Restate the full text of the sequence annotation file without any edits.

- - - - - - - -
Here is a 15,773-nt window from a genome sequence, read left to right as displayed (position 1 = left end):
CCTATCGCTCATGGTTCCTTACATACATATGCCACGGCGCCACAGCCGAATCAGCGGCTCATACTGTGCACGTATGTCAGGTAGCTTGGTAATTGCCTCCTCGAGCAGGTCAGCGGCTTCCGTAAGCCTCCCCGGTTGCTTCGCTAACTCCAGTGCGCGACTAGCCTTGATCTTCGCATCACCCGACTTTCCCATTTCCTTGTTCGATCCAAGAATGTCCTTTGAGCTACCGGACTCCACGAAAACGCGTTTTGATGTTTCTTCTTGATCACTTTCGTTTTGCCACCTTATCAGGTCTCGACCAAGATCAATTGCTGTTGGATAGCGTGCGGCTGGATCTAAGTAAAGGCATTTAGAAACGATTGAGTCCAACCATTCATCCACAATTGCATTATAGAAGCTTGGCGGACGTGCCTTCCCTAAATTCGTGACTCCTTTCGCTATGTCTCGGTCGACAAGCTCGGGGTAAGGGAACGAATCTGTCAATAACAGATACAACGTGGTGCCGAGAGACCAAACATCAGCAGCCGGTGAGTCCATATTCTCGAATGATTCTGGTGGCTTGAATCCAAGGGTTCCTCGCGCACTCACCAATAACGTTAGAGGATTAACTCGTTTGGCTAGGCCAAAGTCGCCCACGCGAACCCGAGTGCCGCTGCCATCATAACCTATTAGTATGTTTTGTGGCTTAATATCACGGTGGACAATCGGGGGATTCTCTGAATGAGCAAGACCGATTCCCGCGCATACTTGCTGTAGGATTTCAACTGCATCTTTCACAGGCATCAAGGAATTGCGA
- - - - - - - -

Here is a 15,773-nt window from a genome sequence, read left to right as displayed (position 1 = left end):
CCTATCGCTCATGGTTCCTTACATACATATGCCACGGCGCCACAGCCGAATCAGCGGCTCATACTGTGCACGTATGTCAGGTAGCTTGGTAATTGCCTCCTCGAGCAGGTCAGCGGCTTCCGTAAGCCTCCCCGGTTGCTTCGCTAACTCCAGTGCGCGACTAGCCTTGATCTTCGCATCACCCGACTTTCCCATTTCCTTGTTCGATCCAAGAATGTCCTTTGAGCTACCGGACTCCACGAAAACGCGTTTTGATGTTTCTTCTTGATCACTTTCGTTTTGCCACCTTATCAGGTCTCGACCAAGATCAATTGCTGTTGGATAGCGTGCGGCTGGATCTAAGTAAAGGCATTTAGAAACGATTGAGTCCAACCATTCATCCACAATTGCATTATAGAAGCTTGGCGGACGTGCCTTCCCTAAATTCGTGACTCCTTTCGCTATGTCTCGGTCGACAAGCTCGGGGTAAGGGAACGAATCTGTCAATAACAGATACAACGTGGTGCCGAGAGACCAAACATCAGCAGCCGGTGAGTCCATATTCTCGAATGATTCTGGTGGCTTGAATCCAAGGGTTCCTCGCGCACTCACCAATAACGTTAGAGGATTAACTCGTTTGGCTAGGCCAAAGTCGCCCACGCGAACCCGAGTGCCGCTGCCATCATAACCTATTAGTATGTTTTGTGGCTTAATATCACGGTGGACAATCGGGGGATTCTCTGAATGAGCAAGACCGATTCCCGCGCATACTTGCTGTAGGATTTCAACTGCATCTTTCACAGGCATCAAGGAATTGCGA